How to Tune a Kick Drum to Fit Your Track
Tuning a kick drum is a useful process that can save you from annoying mix issues
Many people are of the opinion that tuning kick drums is an unnecessary music production activity, reserved for obsessives and perfectionists. To others though, the simple act of bringing your kick into key with the rest of your track is an effective way of making your low end more cohesive and impactful, and could actually save you time when it comes to the mixing stage.
In this free chapter taken from their FaderPro In The Studio w/ course, Sultan + Shepard share how and why they tune their kick drums. While they use a specific plugin to do so in this instance, there are a whole host of ways to achieve the same effect, which we’ll discuss in this article.
Why tune your kicks?
It’s worth stating the obvious here, but there are no concrete rules when it comes to tuning kicks, and as with many other music production techniques; if it sounds good, it’s right. So why would you want to tune your kick drums?
Unlike some percussive sounds, kicks can contain a lot of tonal content. This means they can sound out of key with other elements of your track, unless they are tuned correctly. If your kick contains a lot of sub frequencies, it can clash with your sub bass, which can cause phasing issues which might subtract from the impact of your low end.
Similarly, if you have a kick and bass sound with the same frequencies that are hitting at the same time, you might find this is taking up a lot of your headroom. In this case, tuning your kick to be in the same key as your bass, but not the same note, might solve your woes.
How to tune a kick drum
There are a number of ways to alter the pitch of your kick sound to work with your track, and each of them have their own merit in different circumstances. In this section, we’ll break down a few of these methods and when they might be the most appropriate.
Use a drum synthesizer
If you’re just starting a new track, and you want to ensure everything is in key from the get go, then using a drum synthesizer that lets you select a specific note may be the easiest way to approach this task. In this case, we’re using DS Kick, a free Max for Live kick synthesizer available in Ableton Live. The song is in the key of F minor, and we want our kick to be in the same key.
Tuning our kick to be an F note might cause some phase issues, so try a few notes up or down the scale and see what sounds best.
If you can’t figure out what sounds best, try temporarily increasing the kick’s decay, and pitch it up an octave. Our ears find it easier to discern pitch at higher frequencies, and once you’ve found the correct note, pitch it back down again.
Adjust clip transposition
If you’re working with audio samples, you won’t have the luxury of just choosing a specific note for your kick drum. Instead, you’ll need to manually transpose your kick sample to the desired pitch.
In an ideal world, your kick will have a pitch within the sample name so that you can easily increase or decrease its semitone by the correct amount. Failing that, you’ll need to use a tuning device to find out the sample’s pitch, then adjust the semitone and cents to fit within your track’s scale.
Drop your kick into a sampler and then repitch it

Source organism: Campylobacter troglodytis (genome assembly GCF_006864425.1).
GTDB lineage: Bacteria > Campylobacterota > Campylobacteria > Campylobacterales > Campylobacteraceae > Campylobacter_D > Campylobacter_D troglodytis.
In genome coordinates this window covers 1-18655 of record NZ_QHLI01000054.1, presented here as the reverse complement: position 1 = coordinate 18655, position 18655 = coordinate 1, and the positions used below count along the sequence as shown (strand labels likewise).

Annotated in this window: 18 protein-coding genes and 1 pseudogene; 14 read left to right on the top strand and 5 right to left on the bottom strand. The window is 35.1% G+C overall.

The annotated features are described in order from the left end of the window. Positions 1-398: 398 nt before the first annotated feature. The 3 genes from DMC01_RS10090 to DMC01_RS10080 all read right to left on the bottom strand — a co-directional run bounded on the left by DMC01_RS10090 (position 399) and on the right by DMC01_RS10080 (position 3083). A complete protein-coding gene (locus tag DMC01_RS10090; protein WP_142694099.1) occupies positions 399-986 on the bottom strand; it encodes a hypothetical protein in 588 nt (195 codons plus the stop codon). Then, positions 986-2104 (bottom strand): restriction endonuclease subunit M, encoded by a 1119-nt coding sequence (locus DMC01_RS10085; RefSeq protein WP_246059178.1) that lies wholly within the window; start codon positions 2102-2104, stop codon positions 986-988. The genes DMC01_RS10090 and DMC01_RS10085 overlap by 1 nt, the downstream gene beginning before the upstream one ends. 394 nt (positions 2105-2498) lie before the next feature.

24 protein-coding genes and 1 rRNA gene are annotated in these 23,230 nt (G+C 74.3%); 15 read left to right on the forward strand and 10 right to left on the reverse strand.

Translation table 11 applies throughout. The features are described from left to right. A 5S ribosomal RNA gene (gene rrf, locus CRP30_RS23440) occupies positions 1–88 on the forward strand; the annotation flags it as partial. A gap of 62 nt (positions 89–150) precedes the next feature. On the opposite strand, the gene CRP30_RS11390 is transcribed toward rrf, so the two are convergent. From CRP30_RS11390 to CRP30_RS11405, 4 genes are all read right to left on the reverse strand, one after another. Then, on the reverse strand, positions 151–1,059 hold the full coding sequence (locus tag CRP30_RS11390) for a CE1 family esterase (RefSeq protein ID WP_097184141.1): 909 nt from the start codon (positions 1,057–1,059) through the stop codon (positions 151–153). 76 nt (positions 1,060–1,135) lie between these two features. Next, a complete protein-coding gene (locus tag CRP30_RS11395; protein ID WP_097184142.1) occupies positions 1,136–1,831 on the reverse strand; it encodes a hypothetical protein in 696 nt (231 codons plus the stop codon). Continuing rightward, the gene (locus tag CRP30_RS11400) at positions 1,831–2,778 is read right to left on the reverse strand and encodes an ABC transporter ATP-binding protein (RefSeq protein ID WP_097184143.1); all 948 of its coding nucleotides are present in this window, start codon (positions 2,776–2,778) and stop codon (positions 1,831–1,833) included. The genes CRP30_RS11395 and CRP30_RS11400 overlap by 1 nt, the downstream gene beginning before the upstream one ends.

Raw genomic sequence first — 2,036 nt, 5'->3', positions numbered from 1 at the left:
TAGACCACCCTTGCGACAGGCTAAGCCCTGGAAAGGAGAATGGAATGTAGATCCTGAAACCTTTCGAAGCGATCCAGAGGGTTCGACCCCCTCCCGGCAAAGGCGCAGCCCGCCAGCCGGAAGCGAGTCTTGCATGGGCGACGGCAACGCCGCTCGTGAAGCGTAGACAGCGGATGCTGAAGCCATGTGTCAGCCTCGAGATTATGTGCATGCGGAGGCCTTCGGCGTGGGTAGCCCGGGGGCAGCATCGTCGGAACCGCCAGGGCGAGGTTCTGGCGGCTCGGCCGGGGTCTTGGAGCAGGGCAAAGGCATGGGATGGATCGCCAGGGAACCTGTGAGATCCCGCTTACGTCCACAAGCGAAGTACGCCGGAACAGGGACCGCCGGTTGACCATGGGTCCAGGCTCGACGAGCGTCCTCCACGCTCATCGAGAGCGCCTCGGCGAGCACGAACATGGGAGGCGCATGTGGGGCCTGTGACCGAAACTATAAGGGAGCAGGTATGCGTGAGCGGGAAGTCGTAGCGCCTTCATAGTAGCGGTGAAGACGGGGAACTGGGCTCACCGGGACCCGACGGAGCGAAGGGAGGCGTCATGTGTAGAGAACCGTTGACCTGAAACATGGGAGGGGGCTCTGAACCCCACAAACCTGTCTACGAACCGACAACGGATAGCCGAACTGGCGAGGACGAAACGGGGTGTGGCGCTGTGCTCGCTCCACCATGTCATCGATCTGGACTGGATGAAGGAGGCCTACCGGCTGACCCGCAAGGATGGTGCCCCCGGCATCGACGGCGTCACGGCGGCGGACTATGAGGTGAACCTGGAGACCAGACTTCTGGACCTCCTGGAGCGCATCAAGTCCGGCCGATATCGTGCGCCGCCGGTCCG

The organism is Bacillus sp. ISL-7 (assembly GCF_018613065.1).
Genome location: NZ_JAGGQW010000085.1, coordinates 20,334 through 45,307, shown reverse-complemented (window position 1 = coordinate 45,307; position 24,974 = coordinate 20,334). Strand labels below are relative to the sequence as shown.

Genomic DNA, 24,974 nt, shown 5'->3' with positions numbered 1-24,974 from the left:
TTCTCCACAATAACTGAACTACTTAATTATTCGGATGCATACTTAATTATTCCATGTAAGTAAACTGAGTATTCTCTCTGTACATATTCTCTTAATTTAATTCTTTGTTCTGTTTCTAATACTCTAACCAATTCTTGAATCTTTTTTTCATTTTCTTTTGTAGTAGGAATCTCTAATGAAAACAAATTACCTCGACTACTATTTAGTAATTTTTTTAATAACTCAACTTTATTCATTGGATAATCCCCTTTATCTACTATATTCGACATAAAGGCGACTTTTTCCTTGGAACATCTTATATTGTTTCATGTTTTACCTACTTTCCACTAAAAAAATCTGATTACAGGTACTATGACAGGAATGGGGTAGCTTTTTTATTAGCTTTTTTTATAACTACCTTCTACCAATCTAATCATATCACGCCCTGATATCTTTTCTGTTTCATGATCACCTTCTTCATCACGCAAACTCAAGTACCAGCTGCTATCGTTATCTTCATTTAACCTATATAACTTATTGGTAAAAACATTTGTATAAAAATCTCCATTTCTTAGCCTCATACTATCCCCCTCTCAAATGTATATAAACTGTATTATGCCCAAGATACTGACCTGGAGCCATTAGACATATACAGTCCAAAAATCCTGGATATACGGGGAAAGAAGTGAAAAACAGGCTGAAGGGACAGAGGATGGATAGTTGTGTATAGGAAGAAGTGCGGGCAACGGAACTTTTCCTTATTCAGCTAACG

If you’re using kick samples but prefer to work in MIDI, then you’re likely to be loading your kicks into a sampler so that you can sequence them in your DAW. In this case, we essentially follow the same process as for transposing individual audio clips, but the transposition happens within the sampler rather than the audio itself.
Load your kick into a sampler of your choice, and if the sample has a key in its name then as before, you can adjust the pitch accordingly. If not, get your trusty tuner out again and figure out the kick’s original key, before changing the pitch within the sampler.
Use a pitch shifting plugin
Instead of pitching the sample at the source as the previous two techniques do, you can also use a pitch shifting plugin to transpose the sample after the fact. The benefit of this technique is that it can be applied to audio or MIDI, and it’s quick and easy to make further changes to every kick, at any point during the production process.
First, add your chosen pitch shifting plugin, followed by a tuner. Then, enable frequency shifting mode, and adjust the frequency until your kick reaches your desired pitch. The downside to this approach is that pitch and frequency shifting can introduce some unwanted artifacts, particularly with low end information. Be very critical when listening to your processing, and if the frequency shifting is causing problems then consider using another technique listed in this article.
Manipulate the sample by making aggressive EQ moves
The final kick-tuning tip in this article is arguably the most complicated, but is a great last resort if none of the other techniques are suitable for achieving the desired effect. First off, separate your kick onto separate channels. We want the percussive transient portion on one channel, and the tonal body portion on another. You can do this with EQ or by splitting and fading the clip between the transient and body sections.
The tonal section of the kick is the part we need to tune, so load up a tuner, then your favorite parametric EQ, then another tuner. Bonus points if your EQ has a keyboard roll. Using your EQ, you’ll need to quite aggressively cut the frequencies that reflect the note you don’t want your kick to be, and boost the frequencies that you do want it to be. In this case, we want our kick to be a G, but it’s closer to G#. Be warned that this kind of extreme EQ boost can increase the level of your kick, so it’s important to do this before the mixing stage.
If you want to dive deeper into kick drum processing, pro producer Mark Maitland explains how he transformed the kick in Zac Zacharia’s contest-winning track. Check it out in From Demo to Dancefloor.